Boko Haram: Let Truth Be Told, By Raymond Oise-Oghaede
A lot has been said and done about the activities of the Boko Haram sect in the past but the menace continued unabated. The truth remains that the issue is not been handled rightly. I have said it severally that the only viable solution to the problem is through dialogue and negotiations. Several tactics have been employed and each has been matched with devastating consequences and more calamities. What this means is that the most viable option has not been embraced. Another troubling aspect is that our leaders and people have tended to look at the grave problem from wrong perspectives. That is, we have narrowed the menace to ethnic, political and religious perspectives. The leaders and the people are shying away from the main issue which is the fact that the perpetrators are aggrieved and disgruntled by the socio/political and economic situation in the country. As I wrote in my review titled, “Is Boko truly Haram?, what is most worrisome with the present trend is that more of these militant groups will spring up in the nearest future if the right steps are not taken at the right time because it is becoming clear that the majority of our youths will take up arms to fight for relevance and sustenance in the face of uncertain future. This should not have been the case if the government and people are perceived to be genuinely putting things in the right perspectives which will guarantee the assurance that they meant well for the future of the people.
Be that as it may, one would have expected all well-meaning Nigerians to come together and join hands with our leaders on the best way to tackle the menace and that is by way of peaceful resolutions.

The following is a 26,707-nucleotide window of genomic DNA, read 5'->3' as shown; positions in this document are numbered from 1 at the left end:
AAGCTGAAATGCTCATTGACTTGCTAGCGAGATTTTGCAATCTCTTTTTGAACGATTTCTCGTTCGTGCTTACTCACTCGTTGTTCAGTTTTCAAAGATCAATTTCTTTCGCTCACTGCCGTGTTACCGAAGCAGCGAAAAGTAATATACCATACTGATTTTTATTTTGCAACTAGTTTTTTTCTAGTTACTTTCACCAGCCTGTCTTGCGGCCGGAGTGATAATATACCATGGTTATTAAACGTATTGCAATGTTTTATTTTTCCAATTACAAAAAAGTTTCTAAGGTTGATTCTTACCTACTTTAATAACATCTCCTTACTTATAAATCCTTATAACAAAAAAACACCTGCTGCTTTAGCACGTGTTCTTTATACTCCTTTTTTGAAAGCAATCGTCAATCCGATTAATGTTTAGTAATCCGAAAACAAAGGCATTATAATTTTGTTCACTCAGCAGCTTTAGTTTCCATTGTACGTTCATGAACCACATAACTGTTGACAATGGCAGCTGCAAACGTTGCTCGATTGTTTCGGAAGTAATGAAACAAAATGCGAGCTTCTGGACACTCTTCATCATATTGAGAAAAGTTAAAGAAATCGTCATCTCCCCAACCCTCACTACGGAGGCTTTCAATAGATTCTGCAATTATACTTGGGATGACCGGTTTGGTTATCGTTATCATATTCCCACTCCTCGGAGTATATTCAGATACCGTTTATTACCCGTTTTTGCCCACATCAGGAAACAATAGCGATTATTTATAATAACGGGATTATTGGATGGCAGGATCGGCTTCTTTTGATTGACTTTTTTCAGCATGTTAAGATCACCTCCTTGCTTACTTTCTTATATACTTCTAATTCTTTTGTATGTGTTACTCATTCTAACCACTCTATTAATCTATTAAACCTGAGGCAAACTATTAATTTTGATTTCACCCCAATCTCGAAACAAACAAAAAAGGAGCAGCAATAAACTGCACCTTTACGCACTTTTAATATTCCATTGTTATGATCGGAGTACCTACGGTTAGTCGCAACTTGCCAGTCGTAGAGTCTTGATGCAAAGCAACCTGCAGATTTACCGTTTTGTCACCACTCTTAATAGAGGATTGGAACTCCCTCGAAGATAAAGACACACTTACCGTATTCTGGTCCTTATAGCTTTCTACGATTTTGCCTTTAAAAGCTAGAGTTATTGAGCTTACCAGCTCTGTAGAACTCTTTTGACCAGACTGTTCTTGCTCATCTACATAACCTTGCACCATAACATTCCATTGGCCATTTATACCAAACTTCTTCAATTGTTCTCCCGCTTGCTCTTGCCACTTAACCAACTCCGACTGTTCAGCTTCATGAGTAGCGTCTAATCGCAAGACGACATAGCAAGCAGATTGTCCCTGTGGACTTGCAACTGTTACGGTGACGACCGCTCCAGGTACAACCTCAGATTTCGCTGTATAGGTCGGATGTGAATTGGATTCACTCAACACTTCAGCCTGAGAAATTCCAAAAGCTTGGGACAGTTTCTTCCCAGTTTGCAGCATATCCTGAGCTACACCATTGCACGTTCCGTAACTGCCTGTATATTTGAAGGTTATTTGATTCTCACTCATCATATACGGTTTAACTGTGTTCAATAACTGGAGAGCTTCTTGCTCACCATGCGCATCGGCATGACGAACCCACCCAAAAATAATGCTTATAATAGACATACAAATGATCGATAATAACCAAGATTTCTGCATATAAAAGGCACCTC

The fact remains that we have not really done much to support the government of the day in resolving this problem. While religious leaders are trading blames and castigating one particular religion or belief for being the architect of the menace, politicians are accusing one another of being the sponsors of the sect. Some captains of industries are keeping mum because the activities of the sect are prominent in areas where their industries are not located. Traditional rulers in some parts of the country are also not coming forth with viable ways of resolving the problem because it is not happening in their domains. They are busy prostituting with politicians and depending mainly on the gains of rulership or what is generally known as ‘Isakole’ in the Yoruba parlance. A majority of the people are also trivialising the issue because it does not affect members of their immediate families. The media are not also to be spared from the blame because most of them prefer to publish articles written by well-known people regardless of whether the content readily addresses the substance of the problem at hand or not. Some are even jettisoning good reviews because the wordings are more than what is allowed by their outfits.
In as much as no man has the monopoly of knowledge, I am of the opinion that the government should adopt peaceful approach towards resolving the issue. When we talk of peaceful resolution, we mean resolutions guided by the principle of ‘No victor, no vanquished’. It means true reconciliation through dialogue and negotiations. In this situation, when you are calling for peaceful resolution of a crisis, you do not have to back it up with threats. i.e. ‘Drop your weapons now and embrace dialogue or the government would be forced to do this or that’. That is not a committed and sincere call for reconciliation in the true sense of it.